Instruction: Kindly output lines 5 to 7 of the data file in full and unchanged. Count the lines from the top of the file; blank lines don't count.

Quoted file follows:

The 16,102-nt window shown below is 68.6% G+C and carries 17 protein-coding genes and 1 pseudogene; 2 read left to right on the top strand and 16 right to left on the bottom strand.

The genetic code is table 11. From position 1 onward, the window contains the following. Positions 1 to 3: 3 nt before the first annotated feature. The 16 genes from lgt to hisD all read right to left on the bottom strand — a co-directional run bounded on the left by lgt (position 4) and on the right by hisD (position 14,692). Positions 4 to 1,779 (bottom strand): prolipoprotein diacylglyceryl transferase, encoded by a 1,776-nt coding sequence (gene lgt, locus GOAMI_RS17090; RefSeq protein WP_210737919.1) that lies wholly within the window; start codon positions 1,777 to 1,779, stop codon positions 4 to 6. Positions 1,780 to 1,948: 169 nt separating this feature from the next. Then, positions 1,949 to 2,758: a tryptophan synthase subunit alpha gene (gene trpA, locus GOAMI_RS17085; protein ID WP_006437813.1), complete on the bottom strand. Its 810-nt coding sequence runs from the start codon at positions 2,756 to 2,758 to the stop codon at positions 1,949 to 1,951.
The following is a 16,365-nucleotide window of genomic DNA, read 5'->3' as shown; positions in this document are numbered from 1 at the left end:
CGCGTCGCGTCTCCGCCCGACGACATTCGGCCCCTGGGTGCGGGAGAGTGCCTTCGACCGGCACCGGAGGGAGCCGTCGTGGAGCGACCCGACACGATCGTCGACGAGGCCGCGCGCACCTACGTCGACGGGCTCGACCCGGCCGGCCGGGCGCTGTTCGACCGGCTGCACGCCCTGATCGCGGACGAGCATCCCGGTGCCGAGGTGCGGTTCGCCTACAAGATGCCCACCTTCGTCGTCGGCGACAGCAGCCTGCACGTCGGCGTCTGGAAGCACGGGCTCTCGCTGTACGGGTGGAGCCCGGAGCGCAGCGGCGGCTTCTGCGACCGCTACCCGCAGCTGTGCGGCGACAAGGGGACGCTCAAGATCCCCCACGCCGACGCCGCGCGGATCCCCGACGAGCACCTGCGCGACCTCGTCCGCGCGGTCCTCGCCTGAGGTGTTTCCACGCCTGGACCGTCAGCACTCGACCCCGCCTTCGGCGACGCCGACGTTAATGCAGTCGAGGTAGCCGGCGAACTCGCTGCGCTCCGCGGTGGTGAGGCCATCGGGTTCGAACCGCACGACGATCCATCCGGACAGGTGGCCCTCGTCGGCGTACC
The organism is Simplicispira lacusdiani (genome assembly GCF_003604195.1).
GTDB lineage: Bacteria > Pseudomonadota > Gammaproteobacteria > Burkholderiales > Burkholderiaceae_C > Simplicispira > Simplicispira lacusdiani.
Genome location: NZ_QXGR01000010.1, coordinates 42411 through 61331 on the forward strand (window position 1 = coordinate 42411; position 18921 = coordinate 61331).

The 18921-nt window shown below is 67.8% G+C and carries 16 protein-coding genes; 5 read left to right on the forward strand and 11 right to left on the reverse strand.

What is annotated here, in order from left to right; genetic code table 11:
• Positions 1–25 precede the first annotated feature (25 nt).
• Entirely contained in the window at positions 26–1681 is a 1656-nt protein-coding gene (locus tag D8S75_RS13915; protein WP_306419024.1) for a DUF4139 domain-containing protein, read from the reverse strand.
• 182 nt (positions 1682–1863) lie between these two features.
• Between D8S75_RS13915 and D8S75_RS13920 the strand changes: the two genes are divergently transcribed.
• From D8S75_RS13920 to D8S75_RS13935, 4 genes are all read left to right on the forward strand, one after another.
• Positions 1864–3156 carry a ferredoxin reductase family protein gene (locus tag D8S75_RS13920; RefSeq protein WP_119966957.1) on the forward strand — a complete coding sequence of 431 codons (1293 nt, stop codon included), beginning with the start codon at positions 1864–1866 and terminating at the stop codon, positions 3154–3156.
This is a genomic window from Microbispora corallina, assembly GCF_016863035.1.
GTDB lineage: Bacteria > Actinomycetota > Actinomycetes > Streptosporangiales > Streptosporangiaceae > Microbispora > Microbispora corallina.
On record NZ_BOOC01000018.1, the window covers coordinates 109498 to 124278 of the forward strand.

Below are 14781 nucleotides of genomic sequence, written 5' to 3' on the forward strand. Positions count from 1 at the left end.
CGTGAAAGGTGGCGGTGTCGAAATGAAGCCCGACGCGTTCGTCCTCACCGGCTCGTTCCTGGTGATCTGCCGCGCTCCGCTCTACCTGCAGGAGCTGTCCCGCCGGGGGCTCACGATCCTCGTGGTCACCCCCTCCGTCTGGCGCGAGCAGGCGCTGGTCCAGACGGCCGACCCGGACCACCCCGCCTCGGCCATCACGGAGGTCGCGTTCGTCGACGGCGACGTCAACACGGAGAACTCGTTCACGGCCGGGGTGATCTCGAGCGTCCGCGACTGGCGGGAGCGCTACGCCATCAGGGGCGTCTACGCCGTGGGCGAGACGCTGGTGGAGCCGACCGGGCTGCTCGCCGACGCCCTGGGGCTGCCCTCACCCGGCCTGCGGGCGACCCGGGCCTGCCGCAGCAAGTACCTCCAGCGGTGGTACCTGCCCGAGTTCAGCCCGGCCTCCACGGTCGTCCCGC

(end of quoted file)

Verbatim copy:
The organism is Simplicispira lacusdiani (genome assembly GCF_003604195.1).
GTDB lineage: Bacteria > Pseudomonadota > Gammaproteobacteria > Burkholderiales > Burkholderiaceae_C > Simplicispira > Simplicispira lacusdiani.
Genome location: NZ_QXGR01000010.1, coordinates 42411 through 61331 on the forward strand (window position 1 = coordinate 42411; position 18921 = coordinate 61331).